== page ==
AGO Opinion 04030

Briefing Materials And Legal Memoranda Filed With A Court As Public Records
Opinion 04030

SUBJECT: Briefing Materials And Legal Memoranda Filed With A Court As Public Records

REQUESTED BY: Senator Patrick J. Bourne
Nebraska State Legislature

WRITTEN BY: Jon Bruning, Attorney General
Dale A. Comer, Assistant Attorney General

In your opinion request letter, you indicate that you are considering potential legislation during the upcoming legislative session which would deal with court documents and the public records laws. Consequently, you have asked us, "are briefs and reply briefs submitted to a judge in a state district court action considered public records even though the briefs are not filed with the clerk of the court?"

Cases from the Nebraska Supreme Court have considered the public's right to access judicial records in two different contexts. First of all, in State v. Cribbs, 237 Neb. 947, 469 N.W.2d 108 (1991), the court indicated that there is a common-law right of access to judicial records, as recognized by the United State Supreme Court in Nixon v. Warner Communications, Inc., 435 U.S. 589 (1978). The Cribbs case involved access to psychiatrist reports, medical and mental evaluations and other documents made a part of the official record in a hearing conducted to review the status of a person acquitted of first degree murder on grounds of insanity. In Cribbs, the court also stated that the common-law right to inspect and copy judicial records is not absolute, but that "'[e]very court has supervisory power over its own records and files, and access has been denied where court files might have become a vehicle for improper purposes,' such as in divorce cases." Cribbs, 237 Neb. at 950, 469 N.W.2d at 110 (quoting Nixon v. Warner Communications, Inc., 435 U.S. at 598).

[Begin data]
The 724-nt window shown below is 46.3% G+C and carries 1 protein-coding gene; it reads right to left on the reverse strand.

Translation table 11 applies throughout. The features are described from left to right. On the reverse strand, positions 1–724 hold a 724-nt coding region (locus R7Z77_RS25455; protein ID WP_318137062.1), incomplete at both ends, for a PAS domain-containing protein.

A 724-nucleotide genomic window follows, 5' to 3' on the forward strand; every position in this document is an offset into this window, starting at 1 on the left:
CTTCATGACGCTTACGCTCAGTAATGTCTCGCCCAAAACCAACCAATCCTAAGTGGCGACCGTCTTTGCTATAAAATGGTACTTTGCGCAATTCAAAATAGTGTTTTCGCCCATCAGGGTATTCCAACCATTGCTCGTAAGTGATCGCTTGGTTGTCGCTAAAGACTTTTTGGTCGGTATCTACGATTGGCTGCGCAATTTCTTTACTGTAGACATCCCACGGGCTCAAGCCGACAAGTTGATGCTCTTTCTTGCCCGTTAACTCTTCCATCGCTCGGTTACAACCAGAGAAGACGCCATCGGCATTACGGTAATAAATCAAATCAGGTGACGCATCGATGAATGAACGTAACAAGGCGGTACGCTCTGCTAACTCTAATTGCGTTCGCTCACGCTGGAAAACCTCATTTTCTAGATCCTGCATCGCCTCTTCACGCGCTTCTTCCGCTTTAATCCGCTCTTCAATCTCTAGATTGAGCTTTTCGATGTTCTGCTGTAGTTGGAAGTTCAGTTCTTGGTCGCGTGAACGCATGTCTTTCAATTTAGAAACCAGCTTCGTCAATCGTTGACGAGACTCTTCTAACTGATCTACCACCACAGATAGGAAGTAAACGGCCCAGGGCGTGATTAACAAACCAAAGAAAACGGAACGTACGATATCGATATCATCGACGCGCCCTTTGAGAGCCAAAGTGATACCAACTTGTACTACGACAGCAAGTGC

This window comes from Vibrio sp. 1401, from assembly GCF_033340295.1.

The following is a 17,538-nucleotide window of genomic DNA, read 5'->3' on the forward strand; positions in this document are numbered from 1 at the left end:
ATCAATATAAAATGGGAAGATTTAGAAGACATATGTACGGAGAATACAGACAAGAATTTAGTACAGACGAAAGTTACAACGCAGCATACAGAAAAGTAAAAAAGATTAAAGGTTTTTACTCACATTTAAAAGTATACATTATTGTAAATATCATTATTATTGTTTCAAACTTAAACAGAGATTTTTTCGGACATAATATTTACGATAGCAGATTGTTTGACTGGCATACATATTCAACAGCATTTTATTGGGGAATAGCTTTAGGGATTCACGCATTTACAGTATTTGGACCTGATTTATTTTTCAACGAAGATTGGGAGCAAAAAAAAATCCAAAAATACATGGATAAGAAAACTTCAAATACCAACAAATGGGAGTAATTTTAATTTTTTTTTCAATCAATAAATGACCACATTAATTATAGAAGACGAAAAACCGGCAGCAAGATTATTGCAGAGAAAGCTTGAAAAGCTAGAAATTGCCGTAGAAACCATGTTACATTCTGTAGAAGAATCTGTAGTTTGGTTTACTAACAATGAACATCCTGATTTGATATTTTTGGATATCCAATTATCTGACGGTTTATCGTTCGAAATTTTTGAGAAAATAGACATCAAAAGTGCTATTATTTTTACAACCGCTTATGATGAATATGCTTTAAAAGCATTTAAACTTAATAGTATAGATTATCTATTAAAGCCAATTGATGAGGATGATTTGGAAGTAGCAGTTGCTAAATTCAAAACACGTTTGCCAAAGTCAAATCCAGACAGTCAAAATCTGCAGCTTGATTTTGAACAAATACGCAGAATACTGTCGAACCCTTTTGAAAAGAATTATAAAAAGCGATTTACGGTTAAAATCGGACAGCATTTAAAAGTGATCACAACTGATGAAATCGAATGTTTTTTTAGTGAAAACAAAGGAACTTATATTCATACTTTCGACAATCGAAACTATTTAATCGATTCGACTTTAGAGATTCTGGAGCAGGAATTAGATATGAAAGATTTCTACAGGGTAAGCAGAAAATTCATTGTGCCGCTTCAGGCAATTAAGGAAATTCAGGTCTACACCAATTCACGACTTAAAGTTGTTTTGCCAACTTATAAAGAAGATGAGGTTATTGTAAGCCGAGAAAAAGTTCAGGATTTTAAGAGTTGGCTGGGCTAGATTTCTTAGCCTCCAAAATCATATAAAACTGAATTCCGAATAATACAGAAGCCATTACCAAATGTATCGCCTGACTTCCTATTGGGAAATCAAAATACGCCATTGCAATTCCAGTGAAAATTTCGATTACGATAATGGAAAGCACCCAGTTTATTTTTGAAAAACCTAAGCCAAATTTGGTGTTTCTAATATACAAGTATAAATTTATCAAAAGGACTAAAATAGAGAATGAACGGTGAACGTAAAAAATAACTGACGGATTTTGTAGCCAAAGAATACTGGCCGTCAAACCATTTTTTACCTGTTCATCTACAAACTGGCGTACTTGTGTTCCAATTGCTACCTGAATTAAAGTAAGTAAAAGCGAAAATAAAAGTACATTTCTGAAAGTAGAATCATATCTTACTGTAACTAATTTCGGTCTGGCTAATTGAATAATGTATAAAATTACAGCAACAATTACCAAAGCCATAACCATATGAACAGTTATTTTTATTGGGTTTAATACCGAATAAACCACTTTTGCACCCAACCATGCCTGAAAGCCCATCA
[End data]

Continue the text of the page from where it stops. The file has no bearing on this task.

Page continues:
The Cribbs case involved a right of access to evidence adduced at a judicial hearing rather than access to briefing materials or memoranda submitted to the court. However, other authorities have extended the common-law right to legal memoranda. In re Providence Journal Company, Inc., 293 F.3d 1 (1st Cir. 2002); The Republican Company v. Appeals Court, 442 Mass. 218, 812 N.E.2d 887 (2004). In the federal case, the First Circuit stated that:

This presumptive [common-law] right of access attaches to those materials "which properly come before the court in the course of an adjudicatory proceeding and which are relevant to that adjudication." It follows, then, that the common-law right of access extends to "materials on which a court relies in determining the litigants' substantive rights."

In re Providence Journal Company, Inc., 293 F.3d 9, 10 (citations omitted). As a result, it appears to us that there is likely a common-law right for members of the public to access briefs and legal memoranda in Nebraska. However, that right is not absolute, and is subject to a court's supervisory power over its own records and files.

Apart from any common-law right to inspect records, the Nebraska Public Records Statutes, Neb. Rev. Stat. §§ 84-712 through 84-712.09 (1999, Cum. Supp. 2002), pertain specifically to the public's right to review government records and documents. Two portions of those statutes are of particular pertinence. Section 84-712 (1) provides:

Except as otherwise expressly provided by statute, all citizens of this state, and all other persons interested in the examination of the public records, as defined in section 84-712.01, are hereby fully empowered and authorized to (a) examine the same, and make memoranda, copies using their own copying or photocopying equipment in accordance with subsection (2) of this section, and abstracts therefrom, all free of charge, during the hours the respective offices may be kept open for the ordinary transaction of business and (b) except if federal copyright law otherwise provides, obtain copies of public records in accordance with subsection (3) of this section during the hours the respective offices may be kept open for the ordinary transaction of business.

The basic language of § 84-712 (1) has been in the Nebraska statutes since 1866. In addition, § 84-712.01 contains the following definition for public records in Nebraska: